[In] No Rain, I wanted to deliver [that] message that was still light…I wanna say that I’m okay with being in whatever stage I’m in. There were so many times when I didn’t want people to judge me so I would just hide. That wasn’t making me feel good either. My parents were worrying about me, they’d see me just sad. It was also accepting that it’s also part of my journey. I can’t crucify myself for going through that because everyone’s going through it. Since having Better Weather out, it’s a weight off my shoulders. I used the songwriting to get everything out of my chest and externalize all of it.

 

 

W: What was it like working with Mito a.k.a Curtismith on Time? Can you talk a little about how it taps on the idea of intimacy of “knowing the soul?”

The process of working on the song is interesting because I was so intimidated by working with him. I also have so much respect for him as a person and as an artist. We wanted it to be organic, I didn’t want it to be a forced thing. Fern sent me a beat, Mito liked it and we worked on it. I just wrote a melody, a hook and I sent it to him.

 

This song was hard for me to write because it’s close to my heart. [It’s] talking about emotional intimacy, of knowing someone or him knowing me at least. The way we started was exactly like that. In most relationships, you put your best foot forward and you want them to see all the best parts of you so they like you. The funny thing is, the very first time we hung out, I just said everything that was wrong with me… It’s gonna come out eventually, why not just say it from the get-go? He did the same thing, he was honest with all his struggles. Our first conversation was already super intense, in terms of talking about what we were both going through.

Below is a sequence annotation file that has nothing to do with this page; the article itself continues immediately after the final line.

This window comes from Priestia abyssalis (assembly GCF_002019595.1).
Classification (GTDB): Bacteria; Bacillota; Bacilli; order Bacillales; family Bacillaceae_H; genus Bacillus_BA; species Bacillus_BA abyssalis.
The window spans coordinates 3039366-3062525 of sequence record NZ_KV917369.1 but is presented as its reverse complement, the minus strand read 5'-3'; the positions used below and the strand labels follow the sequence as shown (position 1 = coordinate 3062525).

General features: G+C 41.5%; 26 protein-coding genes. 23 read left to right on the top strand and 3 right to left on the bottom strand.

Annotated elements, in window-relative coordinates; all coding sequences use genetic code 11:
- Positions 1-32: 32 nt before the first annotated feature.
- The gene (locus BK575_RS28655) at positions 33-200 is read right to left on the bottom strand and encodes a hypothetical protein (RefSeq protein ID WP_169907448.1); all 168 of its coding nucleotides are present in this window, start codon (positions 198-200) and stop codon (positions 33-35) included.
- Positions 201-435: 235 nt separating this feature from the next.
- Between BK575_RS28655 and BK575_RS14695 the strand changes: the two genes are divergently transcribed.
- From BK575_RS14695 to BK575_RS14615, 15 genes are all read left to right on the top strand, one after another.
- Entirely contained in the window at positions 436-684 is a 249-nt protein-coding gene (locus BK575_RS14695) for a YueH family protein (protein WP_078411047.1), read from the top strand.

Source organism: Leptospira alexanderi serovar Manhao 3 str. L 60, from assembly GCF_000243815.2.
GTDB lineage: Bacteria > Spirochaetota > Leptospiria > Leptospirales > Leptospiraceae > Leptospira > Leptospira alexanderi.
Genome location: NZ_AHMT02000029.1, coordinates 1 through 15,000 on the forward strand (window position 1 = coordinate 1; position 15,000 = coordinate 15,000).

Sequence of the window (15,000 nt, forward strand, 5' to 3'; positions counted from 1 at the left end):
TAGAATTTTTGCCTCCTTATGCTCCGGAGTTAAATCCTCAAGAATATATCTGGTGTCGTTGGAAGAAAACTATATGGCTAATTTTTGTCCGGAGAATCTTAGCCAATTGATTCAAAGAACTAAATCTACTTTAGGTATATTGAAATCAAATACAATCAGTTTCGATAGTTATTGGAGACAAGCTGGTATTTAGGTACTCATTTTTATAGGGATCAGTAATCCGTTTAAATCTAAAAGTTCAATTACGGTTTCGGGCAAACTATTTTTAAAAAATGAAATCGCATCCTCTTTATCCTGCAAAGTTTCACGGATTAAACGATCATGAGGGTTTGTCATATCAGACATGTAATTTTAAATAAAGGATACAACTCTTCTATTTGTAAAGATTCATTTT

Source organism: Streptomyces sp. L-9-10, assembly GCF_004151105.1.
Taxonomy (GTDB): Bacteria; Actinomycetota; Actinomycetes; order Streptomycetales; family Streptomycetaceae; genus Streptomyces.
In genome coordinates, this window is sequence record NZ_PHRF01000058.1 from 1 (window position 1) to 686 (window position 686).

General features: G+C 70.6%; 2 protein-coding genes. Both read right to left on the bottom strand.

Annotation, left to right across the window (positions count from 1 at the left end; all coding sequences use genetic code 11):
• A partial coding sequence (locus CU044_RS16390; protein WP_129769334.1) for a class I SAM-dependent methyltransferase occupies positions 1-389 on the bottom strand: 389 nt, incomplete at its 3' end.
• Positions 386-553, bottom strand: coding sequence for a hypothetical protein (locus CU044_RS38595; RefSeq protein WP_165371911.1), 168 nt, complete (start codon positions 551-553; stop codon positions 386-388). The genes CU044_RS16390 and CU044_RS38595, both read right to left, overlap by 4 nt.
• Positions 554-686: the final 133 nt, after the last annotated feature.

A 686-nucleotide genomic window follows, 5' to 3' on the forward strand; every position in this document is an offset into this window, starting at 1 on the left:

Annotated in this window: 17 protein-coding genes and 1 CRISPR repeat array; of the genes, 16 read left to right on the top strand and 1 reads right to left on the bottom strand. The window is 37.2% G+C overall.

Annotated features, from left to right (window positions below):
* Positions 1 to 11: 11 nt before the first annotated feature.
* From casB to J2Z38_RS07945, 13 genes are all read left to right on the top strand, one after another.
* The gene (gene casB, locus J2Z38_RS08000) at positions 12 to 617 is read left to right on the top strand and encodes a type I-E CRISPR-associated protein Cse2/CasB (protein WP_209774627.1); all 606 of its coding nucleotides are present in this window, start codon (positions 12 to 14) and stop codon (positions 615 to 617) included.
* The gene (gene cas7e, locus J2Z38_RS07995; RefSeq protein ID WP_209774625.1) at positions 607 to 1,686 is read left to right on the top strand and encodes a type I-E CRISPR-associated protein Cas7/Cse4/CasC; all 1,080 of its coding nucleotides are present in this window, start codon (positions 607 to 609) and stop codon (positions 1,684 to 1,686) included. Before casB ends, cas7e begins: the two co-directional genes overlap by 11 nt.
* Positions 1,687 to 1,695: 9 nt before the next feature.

That’s the very thing I talk about in the song. He knows how I think, what I’m insecure about and what I’m not. It didn’t take long for him to understand me. That’s because, on his part, he also took the time to understand me and that’s something I appreciate.

 

 

Self-love proves to be a non-linear process, but getting to a place of clarity is worth it. In Better Weather, Leila Alcasid displays, in her own words, an “encompassing of love, growth and the deep connection it has with the idea that we have no control over our everyday paths; only the choices we make throughout.” She chose a path towards love and bloom, she did. 

 

 

Stream Better Weather on Spotify. Stay updated with Leila Alcasid on Instagram and Twitter

 

RELATED: Who’s That Girl: August Wahh

 

 

Production Elisa Aquino

Photography and Videography Favour Ajah

Styling JL Crespo assisted by Krisha Gaffud

Makeup Justine Navato

Hair Suyen Salazar

Special Thanks to Instax Philippines 

Art Alexandra Lara

About The Author

Faith-filled storyteller in constant pursuit of all things beauty